[quote=“Samantha72”] Hello, I have a young son who is 7. Some members of my family have tried to imply that we don’t do enough with our son. Me and my husband have a lot to deal with, it has been unrelenting crap for the last 4 years, my MS only joined the party officially this year. My son is happy, loved and I do what I can. I ask him regularly about joining clubs or doing things and he doesn’t want to at the moment. I keep being told he is at that age now when we need to do more. Well, I don’t see them offering to help, so until they do they can keep their opinions and there activity planner for my son shoved up their backsides. I have always wanted to be a mum and I am one doing the best I can. It is a struggle everyday, I suffer with guilt but I love my son with every inch of my being as I’m sure you do with your children. This disease has changed how I parent at times but I am still his mummy and our relationship has as much love and time together as more active parents, it’s just different. I can’t be of much help, so I hope you can get some advice/help with your situation but when I have this kind of thing said to me, I just say to myself, ‘you wouldn’t last a day’. I wouldn’t wish this on anyone but when people bring my chid into it, I do want them to swap with me for a day. Sam x [/quote] Yes i know this feeling to well, i have family members who poke their noses in i agree as long as a child is happy loved by parents thats the most important thing.Everyday is a struggle people should step into our shoes to see how hard it is and all the worry that comes with it all.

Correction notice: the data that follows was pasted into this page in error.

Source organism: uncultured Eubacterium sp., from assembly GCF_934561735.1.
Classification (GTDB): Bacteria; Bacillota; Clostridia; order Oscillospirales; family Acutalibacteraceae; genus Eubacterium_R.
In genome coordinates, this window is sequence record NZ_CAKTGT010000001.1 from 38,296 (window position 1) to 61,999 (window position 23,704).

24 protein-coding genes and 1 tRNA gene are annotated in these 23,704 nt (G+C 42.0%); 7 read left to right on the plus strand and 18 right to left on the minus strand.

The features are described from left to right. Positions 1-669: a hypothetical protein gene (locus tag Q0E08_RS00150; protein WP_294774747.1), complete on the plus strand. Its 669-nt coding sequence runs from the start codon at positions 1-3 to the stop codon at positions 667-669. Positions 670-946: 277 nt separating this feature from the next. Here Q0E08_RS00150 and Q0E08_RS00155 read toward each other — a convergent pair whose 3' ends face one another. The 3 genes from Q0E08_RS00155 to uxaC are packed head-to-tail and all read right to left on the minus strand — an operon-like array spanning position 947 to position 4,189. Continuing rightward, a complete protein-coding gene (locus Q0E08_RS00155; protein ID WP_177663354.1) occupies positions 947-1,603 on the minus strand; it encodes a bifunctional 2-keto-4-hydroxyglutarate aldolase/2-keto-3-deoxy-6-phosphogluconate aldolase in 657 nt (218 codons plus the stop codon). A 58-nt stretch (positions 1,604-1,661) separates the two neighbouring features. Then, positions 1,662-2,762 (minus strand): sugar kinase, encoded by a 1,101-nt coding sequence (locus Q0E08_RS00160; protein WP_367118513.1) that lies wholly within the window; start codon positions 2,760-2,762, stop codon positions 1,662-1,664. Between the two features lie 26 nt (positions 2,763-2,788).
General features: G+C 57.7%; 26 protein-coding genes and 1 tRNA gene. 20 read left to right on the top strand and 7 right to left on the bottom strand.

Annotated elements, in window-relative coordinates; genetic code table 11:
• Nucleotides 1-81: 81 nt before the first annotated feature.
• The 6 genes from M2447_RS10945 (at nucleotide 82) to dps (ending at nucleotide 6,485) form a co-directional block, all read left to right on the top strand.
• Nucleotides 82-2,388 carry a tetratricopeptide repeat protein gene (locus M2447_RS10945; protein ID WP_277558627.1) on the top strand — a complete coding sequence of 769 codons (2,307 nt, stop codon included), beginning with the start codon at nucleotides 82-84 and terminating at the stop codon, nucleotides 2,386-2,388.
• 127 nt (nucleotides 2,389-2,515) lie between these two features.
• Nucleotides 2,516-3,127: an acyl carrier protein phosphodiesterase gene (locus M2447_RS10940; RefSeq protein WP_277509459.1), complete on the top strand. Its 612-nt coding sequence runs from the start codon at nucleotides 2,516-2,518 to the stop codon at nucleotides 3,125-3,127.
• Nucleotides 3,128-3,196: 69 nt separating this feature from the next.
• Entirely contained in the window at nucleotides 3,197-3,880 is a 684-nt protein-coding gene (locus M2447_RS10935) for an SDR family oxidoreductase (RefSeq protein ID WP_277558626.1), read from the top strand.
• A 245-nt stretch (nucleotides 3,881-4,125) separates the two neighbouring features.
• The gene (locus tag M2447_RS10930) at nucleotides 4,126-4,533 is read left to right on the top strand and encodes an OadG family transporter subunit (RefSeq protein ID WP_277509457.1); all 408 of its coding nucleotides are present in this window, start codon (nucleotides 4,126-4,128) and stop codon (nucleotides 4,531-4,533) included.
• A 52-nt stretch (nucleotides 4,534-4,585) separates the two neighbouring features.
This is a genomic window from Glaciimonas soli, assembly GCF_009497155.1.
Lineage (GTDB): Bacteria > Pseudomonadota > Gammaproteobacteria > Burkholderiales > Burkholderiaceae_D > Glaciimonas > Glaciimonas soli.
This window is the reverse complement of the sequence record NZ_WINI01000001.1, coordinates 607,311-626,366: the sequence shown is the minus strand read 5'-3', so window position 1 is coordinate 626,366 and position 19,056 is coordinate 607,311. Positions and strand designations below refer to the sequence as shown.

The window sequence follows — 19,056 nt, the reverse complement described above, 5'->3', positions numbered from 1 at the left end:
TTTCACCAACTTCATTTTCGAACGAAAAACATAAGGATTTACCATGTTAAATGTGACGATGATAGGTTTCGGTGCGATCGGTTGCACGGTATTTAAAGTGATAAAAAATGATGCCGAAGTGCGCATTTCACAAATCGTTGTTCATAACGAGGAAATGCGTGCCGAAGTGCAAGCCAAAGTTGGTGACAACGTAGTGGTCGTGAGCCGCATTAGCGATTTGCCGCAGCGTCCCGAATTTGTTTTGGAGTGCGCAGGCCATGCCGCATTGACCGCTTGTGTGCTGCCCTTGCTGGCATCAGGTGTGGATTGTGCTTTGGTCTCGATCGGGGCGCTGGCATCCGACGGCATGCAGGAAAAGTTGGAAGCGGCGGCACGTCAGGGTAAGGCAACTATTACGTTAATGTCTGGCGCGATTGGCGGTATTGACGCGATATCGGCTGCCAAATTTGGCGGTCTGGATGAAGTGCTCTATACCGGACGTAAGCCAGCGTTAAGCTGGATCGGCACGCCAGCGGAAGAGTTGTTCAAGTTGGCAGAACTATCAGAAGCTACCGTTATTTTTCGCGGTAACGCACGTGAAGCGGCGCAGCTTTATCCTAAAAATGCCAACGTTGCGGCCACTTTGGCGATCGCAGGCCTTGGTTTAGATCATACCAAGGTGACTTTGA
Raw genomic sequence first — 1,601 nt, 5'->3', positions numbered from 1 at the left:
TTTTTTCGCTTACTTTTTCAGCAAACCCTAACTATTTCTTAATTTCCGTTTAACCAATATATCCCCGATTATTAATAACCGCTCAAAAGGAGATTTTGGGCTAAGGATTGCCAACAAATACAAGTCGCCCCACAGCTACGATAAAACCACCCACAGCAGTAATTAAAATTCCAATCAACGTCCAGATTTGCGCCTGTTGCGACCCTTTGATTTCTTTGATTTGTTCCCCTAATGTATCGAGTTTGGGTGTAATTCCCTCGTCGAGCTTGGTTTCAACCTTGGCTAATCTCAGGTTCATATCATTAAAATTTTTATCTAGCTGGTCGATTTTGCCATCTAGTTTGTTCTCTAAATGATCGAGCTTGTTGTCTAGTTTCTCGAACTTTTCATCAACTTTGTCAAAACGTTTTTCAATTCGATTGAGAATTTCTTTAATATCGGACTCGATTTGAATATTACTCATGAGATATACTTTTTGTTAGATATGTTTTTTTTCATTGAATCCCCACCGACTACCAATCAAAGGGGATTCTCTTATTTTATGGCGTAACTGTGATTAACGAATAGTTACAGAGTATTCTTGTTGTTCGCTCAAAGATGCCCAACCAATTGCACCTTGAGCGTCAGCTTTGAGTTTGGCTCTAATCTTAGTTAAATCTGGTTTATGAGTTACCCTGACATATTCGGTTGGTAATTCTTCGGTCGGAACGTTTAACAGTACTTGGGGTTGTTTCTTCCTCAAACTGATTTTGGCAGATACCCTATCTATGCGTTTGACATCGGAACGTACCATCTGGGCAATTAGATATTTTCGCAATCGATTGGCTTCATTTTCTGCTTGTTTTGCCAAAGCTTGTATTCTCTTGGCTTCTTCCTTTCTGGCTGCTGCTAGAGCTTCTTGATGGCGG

Sam - lts plain to see how much you love your son. And time spent with him is priceless. Too many parents fob their children off to all sorts of clubs/classes just to get them out of the way. He knows he is loved and will grow up to be a kind well adjusted lad.

F

Maybe we should think about making a forum or club within this group to help support ppl who are going thru crap from other ppl be it frm authorities or busy bodies?

this way there is power in numbers and we can see just how bad this attitude to diabled parents is throughout the UK. this would give ppl more weight behind them when they are fighting the powers tht be so to speak.

any thoughts?